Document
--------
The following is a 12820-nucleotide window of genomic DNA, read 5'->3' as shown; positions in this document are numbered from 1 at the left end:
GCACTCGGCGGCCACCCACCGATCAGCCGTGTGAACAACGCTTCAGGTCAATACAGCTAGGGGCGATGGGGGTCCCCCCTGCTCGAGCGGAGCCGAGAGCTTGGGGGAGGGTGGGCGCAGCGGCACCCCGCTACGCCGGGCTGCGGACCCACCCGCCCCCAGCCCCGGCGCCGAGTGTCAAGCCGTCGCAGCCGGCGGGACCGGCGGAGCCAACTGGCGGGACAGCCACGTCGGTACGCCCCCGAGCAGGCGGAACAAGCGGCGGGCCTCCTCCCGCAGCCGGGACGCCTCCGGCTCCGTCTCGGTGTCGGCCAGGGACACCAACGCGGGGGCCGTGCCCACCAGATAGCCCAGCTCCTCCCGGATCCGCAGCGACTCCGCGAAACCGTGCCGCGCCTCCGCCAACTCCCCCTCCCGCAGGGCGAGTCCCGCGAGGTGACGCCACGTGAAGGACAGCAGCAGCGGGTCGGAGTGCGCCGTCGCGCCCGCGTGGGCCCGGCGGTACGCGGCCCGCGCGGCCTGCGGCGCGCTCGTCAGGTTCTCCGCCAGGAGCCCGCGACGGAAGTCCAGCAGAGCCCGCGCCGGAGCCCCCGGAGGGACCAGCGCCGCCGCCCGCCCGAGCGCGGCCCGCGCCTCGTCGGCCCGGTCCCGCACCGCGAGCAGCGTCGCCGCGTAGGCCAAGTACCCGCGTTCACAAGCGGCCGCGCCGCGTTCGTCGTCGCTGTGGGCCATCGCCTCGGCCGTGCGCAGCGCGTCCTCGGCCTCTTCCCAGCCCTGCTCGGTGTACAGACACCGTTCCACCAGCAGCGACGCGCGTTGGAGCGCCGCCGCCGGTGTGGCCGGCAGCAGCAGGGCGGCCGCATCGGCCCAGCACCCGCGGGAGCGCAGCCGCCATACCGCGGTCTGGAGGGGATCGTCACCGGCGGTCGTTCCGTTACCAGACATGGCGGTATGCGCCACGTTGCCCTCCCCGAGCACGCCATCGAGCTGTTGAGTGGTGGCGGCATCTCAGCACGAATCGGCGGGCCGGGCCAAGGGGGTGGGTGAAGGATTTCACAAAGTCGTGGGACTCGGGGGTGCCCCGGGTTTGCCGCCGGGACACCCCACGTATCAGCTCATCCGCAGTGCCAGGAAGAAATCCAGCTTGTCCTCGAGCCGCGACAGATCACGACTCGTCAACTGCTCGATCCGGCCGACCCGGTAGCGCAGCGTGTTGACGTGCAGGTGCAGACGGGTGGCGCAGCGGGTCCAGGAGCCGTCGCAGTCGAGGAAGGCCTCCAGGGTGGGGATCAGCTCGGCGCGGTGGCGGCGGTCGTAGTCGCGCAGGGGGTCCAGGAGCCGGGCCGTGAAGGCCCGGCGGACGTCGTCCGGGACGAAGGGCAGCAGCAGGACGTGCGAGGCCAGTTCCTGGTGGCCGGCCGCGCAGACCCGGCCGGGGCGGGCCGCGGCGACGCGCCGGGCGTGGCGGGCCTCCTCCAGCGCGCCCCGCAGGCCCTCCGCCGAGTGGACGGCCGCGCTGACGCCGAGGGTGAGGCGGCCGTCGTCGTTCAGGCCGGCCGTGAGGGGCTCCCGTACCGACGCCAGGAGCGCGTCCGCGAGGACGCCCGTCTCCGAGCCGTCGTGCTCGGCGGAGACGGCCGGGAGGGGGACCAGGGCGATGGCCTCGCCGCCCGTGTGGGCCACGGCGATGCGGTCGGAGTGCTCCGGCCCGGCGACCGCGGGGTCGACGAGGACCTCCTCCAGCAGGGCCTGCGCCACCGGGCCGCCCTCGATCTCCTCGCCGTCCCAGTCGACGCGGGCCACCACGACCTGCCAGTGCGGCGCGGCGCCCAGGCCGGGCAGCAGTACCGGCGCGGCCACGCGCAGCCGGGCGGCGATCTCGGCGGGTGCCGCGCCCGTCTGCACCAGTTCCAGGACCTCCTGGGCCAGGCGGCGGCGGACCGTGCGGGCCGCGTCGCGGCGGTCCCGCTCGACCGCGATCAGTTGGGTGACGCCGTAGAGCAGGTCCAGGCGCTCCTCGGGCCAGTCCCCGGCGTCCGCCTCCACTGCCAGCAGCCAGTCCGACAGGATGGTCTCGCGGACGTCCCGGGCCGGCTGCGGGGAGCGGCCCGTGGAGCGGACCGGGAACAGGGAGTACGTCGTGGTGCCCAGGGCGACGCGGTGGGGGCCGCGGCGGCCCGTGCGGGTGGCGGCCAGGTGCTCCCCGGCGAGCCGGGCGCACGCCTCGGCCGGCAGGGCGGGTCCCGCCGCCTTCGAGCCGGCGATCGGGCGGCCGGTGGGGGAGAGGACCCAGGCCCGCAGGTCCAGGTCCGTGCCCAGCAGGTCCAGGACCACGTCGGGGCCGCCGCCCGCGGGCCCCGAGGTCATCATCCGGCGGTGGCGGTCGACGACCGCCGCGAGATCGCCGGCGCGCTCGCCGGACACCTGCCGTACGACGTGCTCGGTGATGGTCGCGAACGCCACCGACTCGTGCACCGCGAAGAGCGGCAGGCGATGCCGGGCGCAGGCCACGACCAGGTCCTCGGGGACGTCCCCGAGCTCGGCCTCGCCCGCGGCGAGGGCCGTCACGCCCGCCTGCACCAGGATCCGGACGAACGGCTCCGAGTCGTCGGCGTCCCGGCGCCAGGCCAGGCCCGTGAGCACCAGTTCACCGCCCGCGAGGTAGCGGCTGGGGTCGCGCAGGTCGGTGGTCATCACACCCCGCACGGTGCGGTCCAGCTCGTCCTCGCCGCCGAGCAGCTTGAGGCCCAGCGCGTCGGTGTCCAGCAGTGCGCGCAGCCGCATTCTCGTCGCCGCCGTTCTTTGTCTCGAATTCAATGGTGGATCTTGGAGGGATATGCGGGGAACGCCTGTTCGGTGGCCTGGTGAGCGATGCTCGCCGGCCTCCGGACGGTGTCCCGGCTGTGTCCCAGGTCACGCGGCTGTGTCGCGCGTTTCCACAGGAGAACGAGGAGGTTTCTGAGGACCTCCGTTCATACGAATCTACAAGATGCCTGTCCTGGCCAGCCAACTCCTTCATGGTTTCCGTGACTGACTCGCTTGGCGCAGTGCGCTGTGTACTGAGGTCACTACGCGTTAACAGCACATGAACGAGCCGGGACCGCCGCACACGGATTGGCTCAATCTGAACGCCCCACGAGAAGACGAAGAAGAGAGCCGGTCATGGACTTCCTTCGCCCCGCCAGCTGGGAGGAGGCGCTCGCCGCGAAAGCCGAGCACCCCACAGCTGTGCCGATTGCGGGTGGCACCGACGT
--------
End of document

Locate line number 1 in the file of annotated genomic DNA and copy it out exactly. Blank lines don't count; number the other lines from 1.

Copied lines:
The following is a 12820-nucleotide window of genomic DNA, read 5'->3' as shown; positions in this document are numbered from 1 at the left end: